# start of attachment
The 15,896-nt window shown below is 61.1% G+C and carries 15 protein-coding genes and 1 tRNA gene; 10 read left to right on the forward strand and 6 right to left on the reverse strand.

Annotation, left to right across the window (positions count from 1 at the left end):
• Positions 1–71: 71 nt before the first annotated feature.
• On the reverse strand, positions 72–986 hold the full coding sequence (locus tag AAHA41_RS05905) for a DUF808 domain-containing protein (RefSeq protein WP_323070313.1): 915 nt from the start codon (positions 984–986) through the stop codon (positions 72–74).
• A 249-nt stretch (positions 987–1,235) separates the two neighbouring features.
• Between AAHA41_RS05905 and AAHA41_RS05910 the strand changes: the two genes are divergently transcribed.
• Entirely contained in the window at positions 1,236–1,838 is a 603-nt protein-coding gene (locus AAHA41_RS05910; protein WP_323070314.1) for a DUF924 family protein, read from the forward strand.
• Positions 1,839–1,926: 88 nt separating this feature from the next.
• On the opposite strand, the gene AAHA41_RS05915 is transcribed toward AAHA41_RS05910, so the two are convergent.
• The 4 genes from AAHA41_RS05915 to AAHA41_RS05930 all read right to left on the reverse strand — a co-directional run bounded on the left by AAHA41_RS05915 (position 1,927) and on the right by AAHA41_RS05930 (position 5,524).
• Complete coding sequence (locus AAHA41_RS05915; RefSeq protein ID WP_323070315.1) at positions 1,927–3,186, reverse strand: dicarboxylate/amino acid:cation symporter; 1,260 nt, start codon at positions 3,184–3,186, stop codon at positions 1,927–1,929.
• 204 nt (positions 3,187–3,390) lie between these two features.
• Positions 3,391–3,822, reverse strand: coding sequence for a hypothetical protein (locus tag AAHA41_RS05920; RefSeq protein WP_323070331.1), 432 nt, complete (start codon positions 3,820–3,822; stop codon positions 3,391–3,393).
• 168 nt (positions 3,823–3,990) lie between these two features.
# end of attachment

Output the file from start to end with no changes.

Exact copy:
The 15,896-nt window shown below is 61.1% G+C and carries 15 protein-coding genes and 1 tRNA gene; 10 read left to right on the forward strand and 6 right to left on the reverse strand.

Annotation, left to right across the window (positions count from 1 at the left end):
• Positions 1–71: 71 nt before the first annotated feature.
• On the reverse strand, positions 72–986 hold the full coding sequence (locus tag AAHA41_RS05905) for a DUF808 domain-containing protein (RefSeq protein WP_323070313.1): 915 nt from the start codon (positions 984–986) through the stop codon (positions 72–74).
• A 249-nt stretch (positions 987–1,235) separates the two neighbouring features.
• Between AAHA41_RS05905 and AAHA41_RS05910 the strand changes: the two genes are divergently transcribed.
• Entirely contained in the window at positions 1,236–1,838 is a 603-nt protein-coding gene (locus AAHA41_RS05910; protein WP_323070314.1) for a DUF924 family protein, read from the forward strand.
• Positions 1,839–1,926: 88 nt separating this feature from the next.
• On the opposite strand, the gene AAHA41_RS05915 is transcribed toward AAHA41_RS05910, so the two are convergent.
• The 4 genes from AAHA41_RS05915 to AAHA41_RS05930 all read right to left on the reverse strand — a co-directional run bounded on the left by AAHA41_RS05915 (position 1,927) and on the right by AAHA41_RS05930 (position 5,524).
• Complete coding sequence (locus AAHA41_RS05915; RefSeq protein ID WP_323070315.1) at positions 1,927–3,186, reverse strand: dicarboxylate/amino acid:cation symporter; 1,260 nt, start codon at positions 3,184–3,186, stop codon at positions 1,927–1,929.
• 204 nt (positions 3,187–3,390) lie between these two features.
• Positions 3,391–3,822, reverse strand: coding sequence for a hypothetical protein (locus tag AAHA41_RS05920; RefSeq protein WP_323070331.1), 432 nt, complete (start codon positions 3,820–3,822; stop codon positions 3,391–3,393).
• 168 nt (positions 3,823–3,990) lie between these two features.